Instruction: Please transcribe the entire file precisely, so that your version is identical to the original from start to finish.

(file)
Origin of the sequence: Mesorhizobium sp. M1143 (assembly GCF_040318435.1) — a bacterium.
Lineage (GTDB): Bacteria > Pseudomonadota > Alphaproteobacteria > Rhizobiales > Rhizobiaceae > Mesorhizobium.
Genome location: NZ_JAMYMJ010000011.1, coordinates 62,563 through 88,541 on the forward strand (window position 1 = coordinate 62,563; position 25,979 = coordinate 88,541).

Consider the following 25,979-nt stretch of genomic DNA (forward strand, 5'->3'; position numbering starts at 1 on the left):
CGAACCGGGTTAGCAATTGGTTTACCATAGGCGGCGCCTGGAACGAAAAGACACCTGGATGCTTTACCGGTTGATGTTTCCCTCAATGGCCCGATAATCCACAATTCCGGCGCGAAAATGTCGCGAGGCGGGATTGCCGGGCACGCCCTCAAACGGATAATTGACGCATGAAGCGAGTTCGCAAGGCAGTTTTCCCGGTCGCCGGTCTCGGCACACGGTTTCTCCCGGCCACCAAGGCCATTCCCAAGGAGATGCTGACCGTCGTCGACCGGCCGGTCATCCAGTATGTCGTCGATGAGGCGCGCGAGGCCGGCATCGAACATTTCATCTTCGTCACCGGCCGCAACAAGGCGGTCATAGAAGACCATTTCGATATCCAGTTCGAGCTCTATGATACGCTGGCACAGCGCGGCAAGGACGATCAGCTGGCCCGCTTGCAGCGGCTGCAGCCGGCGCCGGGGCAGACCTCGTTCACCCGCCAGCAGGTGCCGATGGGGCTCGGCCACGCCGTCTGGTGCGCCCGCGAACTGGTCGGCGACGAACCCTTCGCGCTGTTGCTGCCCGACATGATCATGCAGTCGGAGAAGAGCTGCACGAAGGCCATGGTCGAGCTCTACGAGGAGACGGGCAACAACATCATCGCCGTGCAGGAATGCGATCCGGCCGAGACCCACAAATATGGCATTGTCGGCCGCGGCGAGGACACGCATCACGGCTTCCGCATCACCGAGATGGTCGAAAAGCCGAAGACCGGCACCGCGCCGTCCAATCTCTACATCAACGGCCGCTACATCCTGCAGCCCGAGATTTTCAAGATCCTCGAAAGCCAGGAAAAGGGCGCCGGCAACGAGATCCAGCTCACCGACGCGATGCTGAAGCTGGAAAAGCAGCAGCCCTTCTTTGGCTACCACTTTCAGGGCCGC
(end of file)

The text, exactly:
Origin of the sequence: Mesorhizobium sp. M1143 (assembly GCF_040318435.1) — a bacterium.
Lineage (GTDB): Bacteria > Pseudomonadota > Alphaproteobacteria > Rhizobiales > Rhizobiaceae > Mesorhizobium.
Genome location: NZ_JAMYMJ010000011.1, coordinates 62,563 through 88,541 on the forward strand (window position 1 = coordinate 62,563; position 25,979 = coordinate 88,541).

Consider the following 25,979-nt stretch of genomic DNA (forward strand, 5'->3'; position numbering starts at 1 on the left):
CGAACCGGGTTAGCAATTGGTTTACCATAGGCGGCGCCTGGAACGAAAAGACACCTGGATGCTTTACCGGTTGATGTTTCCCTCAATGGCCCGATAATCCACAATTCCGGCGCGAAAATGTCGCGAGGCGGGATTGCCGGGCACGCCCTCAAACGGATAATTGACGCATGAAGCGAGTTCGCAAGGCAGTTTTCCCGGTCGCCGGTCTCGGCACACGGTTTCTCCCGGCCACCAAGGCCATTCCCAAGGAGATGCTGACCGTCGTCGACCGGCCGGTCATCCAGTATGTCGTCGATGAGGCGCGCGAGGCCGGCATCGAACATTTCATCTTCGTCACCGGCCGCAACAAGGCGGTCATAGAAGACCATTTCGATATCCAGTTCGAGCTCTATGATACGCTGGCACAGCGCGGCAAGGACGATCAGCTGGCCCGCTTGCAGCGGCTGCAGCCGGCGCCGGGGCAGACCTCGTTCACCCGCCAGCAGGTGCCGATGGGGCTCGGCCACGCCGTCTGGTGCGCCCGCGAACTGGTCGGCGACGAACCCTTCGCGCTGTTGCTGCCCGACATGATCATGCAGTCGGAGAAGAGCTGCACGAAGGCCATGGTCGAGCTCTACGAGGAGACGGGCAACAACATCATCGCCGTGCAGGAATGCGATCCGGCCGAGACCCACAAATATGGCATTGTCGGCCGCGGCGAGGACACGCATCACGGCTTCCGCATCACCGAGATGGTCGAAAAGCCGAAGACCGGCACCGCGCCGTCCAATCTCTACATCAACGGCCGCTACATCCTGCAGCCCGAGATTTTCAAGATCCTCGAAAGCCAGGAAAAGGGCGCCGGCAACGAGATCCAGCTCACCGACGCGATGCTGAAGCTGGAAAAGCAGCAGCCCTTCTTTGGCTACCACTTTCAGGGCCGC